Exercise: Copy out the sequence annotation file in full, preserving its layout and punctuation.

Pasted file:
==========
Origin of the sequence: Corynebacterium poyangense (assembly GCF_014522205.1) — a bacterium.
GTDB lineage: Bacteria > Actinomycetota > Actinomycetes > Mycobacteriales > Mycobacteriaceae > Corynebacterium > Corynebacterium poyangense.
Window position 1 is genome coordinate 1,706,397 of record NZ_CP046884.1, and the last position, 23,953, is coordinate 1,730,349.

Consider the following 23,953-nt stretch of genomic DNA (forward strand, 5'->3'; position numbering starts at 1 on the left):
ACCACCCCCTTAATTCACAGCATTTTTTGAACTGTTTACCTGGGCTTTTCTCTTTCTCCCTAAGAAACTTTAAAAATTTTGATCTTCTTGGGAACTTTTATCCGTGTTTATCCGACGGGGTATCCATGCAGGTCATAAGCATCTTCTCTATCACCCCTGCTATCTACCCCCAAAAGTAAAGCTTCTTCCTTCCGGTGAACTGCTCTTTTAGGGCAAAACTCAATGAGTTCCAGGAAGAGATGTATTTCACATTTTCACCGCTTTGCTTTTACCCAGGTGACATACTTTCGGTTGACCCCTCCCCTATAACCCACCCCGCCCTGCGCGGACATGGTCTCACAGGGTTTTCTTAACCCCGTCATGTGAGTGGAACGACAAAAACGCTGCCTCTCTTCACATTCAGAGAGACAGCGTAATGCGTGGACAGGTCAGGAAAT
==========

Origin of the sequence: Corynebacterium poyangense (assembly GCF_014522205.1) — a bacterium.
GTDB lineage: Bacteria > Actinomycetota > Actinomycetes > Mycobacteriales > Mycobacteriaceae > Corynebacterium > Corynebacterium poyangense.
Window position 1 is genome coordinate 1,706,397 of record NZ_CP046884.1, and the last position, 23,953, is coordinate 1,730,349.

Consider the following 23,953-nt stretch of genomic DNA (forward strand, 5'->3'; position numbering starts at 1 on the left):
ACCACCCCCTTAATTCACAGCATTTTTTGAACTGTTTACCTGGGCTTTTCTCTTTCTCCCTAAGAAACTTTAAAAATTTTGATCTTCTTGGGAACTTTTATCCGTGTTTATCCGACGGGGTATCCATGCAGGTCATAAGCATCTTCTCTATCACCCCTGCTATCTACCCCCAAAAGTAAAGCTTCTTCCTTCCGGTGAACTGCTCTTTTAGGGCAAAACTCAATGAGTTCCAGGAAGAGATGTATTTCACATTTTCACCGCTTTGCTTTTACCCAGGTGACATACTTTCGGTTGACCCCTCCCCTATAACCCACCCCGCCCTGCGCGGACATGGTCTCACAGGGTTTTCTTAACCCCGTCATGTGAGTGGAACGACAAAAACGCTGCCTCTCTTCACATTCAGAGAGACAGCGTAATGCGTGGACAGGTCAGGAAAT